Occasionally a piece of software comes along that is very, very cool.
http://earth.google.comGoogle Earth, a free application that brings a 3D model of the world to your desktop, was launched last week by the California-based search engine giant.
After installing the 10MB application, you are presented with a 3D model of the globe, which you can tilt, pan and spin around with your mouse. Using the scroll wheel lets you zoom in and out with an extraordinary level of detail to high-resolution satellite images of hundreds of cities, giving users a birds-eye view of streets, buildings, parks and landmarks.
View larger image: Australia
Type the name of a city into the search bar and Google Earth rockets out of your current location and flies you directly to street level of your next destination. Like any decent geographical information system, Google Earth combines these bitmap satellite images with vector overlays that represent borders, roads and train lines, and a stack of other information.
It would be good to see Google expand its database to include more thorough information on countries outside of the US. Currently, US-based cities have the most data associated with them, such as placemarks for local shops, bars/clubs, chemists, petrol stations and schools.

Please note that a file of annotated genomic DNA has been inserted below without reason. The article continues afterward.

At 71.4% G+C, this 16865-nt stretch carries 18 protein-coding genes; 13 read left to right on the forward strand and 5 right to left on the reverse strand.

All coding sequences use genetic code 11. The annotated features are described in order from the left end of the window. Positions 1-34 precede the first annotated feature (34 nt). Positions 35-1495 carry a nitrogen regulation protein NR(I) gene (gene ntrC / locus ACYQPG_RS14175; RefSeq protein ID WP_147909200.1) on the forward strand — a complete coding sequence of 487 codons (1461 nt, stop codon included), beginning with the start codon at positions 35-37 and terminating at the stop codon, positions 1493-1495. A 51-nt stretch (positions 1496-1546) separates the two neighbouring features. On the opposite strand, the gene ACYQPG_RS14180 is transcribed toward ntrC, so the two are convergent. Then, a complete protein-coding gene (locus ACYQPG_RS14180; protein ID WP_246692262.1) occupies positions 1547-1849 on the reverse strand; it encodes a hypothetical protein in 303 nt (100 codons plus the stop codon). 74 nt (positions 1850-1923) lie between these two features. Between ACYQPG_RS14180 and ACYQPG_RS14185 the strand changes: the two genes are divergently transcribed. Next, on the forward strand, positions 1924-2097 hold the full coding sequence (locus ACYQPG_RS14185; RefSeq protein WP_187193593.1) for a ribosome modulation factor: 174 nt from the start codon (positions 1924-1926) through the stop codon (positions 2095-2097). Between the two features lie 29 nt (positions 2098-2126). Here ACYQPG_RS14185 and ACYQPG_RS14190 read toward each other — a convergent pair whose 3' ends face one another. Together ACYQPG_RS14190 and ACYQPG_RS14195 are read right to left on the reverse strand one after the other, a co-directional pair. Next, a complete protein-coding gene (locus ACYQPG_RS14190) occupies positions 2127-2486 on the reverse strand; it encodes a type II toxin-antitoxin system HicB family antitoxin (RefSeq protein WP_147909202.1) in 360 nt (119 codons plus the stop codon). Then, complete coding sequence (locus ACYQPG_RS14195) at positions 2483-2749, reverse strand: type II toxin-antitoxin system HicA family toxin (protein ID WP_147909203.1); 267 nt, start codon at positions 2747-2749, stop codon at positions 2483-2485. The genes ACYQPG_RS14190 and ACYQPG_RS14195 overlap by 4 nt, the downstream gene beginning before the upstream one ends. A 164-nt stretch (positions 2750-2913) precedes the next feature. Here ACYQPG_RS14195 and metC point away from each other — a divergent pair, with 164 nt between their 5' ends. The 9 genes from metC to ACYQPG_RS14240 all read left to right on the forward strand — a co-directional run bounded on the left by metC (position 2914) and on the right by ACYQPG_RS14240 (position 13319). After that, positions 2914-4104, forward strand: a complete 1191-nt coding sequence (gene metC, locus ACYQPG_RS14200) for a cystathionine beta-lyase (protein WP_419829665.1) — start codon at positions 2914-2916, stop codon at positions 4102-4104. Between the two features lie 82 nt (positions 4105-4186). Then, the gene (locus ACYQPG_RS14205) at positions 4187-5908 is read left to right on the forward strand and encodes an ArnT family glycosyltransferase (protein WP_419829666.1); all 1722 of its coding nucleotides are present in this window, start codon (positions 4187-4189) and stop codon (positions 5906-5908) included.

A large amount of community-generated points can also be displayed, such as Web cams, stadiums and places of interest.
View larger image: Sydney
You can create your own placemarks with custom icons for personal spots like home, work, your favourite pub or the best beaches in town. You can then save maps as JPEGs and e-mail them to friends through Google Earth's File menu. What's even better than sending a static image, though, is saving locations as very small KMZ co-ordinate files to share with other Google Earth users. This allows users to zoom in (and out) on the sent spot. And if you're in the US, Google Earth can provide directions from one location to another.